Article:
During the investigation that follows a sentinel event, hospital officials usually discover that somewhere along the line, a key safety step was overlooked or omitted, leading to the error. That step may be verifying a patient's medications, or stopping for a "time out" before the first cut is made. Without these, and others, the chances for error increase significantly. But what happens when a medical error is made, and all protocols were followed?
That's what apparently happened last week at Miriam Hospital, part of the Providence, RI-based Lifespan health system. On Friday, a surgeon at the hospital performed a knee replacement on the wrong side of a patient's body, despite following the necessary safety steps and procedures.
President and CEO Kathleen Hittner, MD, told The Providence Journal that the surgical team correctly went through all of the hospital's required safety checks before surgery, including placing a mark on the knee that required operation. Six members of the surgical team verified the surgery site before the procedure began, Hittner told the newspaper.
Is that possible? Six different medically trained individuals didn't notice that it was the right knee that was draped and prepped for surgery, instead of the left? Six people didn't notice that the skin that was about to be cut wasn't marked with a marker, as was standard procedure? It seems hard to believe, but according to hospital officials, that's the case.
If indeed the surgical team took all of the necessary precautions before surgery, it's a good indicator that policies and procedures alone won't prevent errors from occurring. In that same article from The Providence Journal, The Joint Commission's chief patient safety officer acknowledges that wrong-site surgery "continues at an alarming rate." The Joint Commission has required hospitals to verify patient identity, confirm the surgery being performed, mark the surgery site, and take a time-out before a procedure since 2004, but these rules haven't changed the rate of surgical errors reported each month.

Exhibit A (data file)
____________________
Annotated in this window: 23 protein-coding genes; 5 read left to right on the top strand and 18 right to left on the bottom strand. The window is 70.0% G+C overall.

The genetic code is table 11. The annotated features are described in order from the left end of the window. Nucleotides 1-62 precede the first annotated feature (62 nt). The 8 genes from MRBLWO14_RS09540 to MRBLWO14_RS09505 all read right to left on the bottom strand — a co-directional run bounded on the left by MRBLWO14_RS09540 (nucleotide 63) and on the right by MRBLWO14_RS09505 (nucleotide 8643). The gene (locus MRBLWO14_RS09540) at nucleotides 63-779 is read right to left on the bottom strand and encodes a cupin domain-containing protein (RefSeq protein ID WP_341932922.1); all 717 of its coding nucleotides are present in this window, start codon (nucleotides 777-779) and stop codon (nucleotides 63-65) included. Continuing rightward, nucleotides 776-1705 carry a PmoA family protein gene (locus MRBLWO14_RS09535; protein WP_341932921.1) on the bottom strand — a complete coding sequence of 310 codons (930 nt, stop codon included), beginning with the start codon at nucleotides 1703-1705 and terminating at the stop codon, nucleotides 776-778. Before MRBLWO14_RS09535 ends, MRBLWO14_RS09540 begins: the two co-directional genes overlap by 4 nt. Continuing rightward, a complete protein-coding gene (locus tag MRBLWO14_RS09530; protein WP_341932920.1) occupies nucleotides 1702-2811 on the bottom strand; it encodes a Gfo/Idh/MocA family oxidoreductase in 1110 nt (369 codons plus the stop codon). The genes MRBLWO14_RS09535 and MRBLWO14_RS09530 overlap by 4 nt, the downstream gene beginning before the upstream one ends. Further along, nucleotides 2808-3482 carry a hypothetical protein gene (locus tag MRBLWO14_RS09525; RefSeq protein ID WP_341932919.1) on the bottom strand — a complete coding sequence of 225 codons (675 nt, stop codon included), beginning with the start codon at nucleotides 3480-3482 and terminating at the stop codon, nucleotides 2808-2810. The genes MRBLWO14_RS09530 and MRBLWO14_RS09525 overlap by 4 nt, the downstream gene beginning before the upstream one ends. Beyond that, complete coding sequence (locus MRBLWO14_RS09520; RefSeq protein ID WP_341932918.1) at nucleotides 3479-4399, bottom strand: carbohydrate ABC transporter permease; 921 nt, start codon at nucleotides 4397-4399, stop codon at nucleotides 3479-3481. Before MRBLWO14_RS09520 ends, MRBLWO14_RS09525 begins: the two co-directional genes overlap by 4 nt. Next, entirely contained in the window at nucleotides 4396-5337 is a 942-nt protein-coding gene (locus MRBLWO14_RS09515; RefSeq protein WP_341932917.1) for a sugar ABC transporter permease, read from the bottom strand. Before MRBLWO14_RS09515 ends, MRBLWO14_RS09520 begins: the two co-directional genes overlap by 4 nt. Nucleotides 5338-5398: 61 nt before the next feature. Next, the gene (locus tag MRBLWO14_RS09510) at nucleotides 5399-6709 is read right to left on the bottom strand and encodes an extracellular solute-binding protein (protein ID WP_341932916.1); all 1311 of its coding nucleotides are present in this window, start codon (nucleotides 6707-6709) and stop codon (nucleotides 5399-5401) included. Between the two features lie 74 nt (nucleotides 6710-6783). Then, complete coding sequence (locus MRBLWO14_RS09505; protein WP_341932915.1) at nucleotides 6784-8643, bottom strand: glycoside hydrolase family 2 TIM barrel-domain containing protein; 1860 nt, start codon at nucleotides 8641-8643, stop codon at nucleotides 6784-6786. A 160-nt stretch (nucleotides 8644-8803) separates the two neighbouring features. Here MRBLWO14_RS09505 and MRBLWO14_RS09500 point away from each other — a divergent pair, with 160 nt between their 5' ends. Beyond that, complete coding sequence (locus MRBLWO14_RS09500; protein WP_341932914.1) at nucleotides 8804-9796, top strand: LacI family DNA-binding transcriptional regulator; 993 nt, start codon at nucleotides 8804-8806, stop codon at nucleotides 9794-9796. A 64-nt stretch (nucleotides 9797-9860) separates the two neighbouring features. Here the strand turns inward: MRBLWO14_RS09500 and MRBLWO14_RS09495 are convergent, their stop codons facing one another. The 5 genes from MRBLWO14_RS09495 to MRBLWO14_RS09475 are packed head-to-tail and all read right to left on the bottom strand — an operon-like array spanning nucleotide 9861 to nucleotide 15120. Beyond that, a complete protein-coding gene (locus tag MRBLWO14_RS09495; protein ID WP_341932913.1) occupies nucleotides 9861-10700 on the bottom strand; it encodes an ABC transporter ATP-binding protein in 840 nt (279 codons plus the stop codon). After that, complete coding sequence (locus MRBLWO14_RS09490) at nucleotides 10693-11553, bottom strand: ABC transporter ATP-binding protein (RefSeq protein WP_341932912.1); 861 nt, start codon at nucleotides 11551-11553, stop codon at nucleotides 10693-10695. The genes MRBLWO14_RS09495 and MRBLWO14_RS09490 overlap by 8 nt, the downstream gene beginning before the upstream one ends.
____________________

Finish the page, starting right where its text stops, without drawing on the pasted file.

So is medicine doomed to fail at error prevention? It depends. If healthcare keeps relying on policies and procedures as the only safeguard against errors, then the answer is probably. That's why healthcare needs to continue looking for new approaches. Last month, I wrote about a session I attended at the Quality Colloquium at Harvard University that compared healthcare to aviation. In that session, Jim Bouey, former director of safety and airworthiness for Boeing Commercial airplanes, said if we want to overcome the human tendency to err, we must learn the shortcuts the human brain creates and find ways to get around them. That's why on an airplane, for example, all cockpit instruments have standard shapes and meanings.
I wasn't there when six clinicians agreed to operate on the wrong knee, but something tells me that the error that occurred at Miriam Hospital last week was the result of too many brains taking shortcuts. To prevent wrong site surgeries and other sentinel events from occurring, healthcare must go beyond policies and procedures and examine what it is about humans that causes us to err.
Maureen Larkin is quality editor with HealthLeaders magazine. She can be reached at firstname.lastname@example.org.
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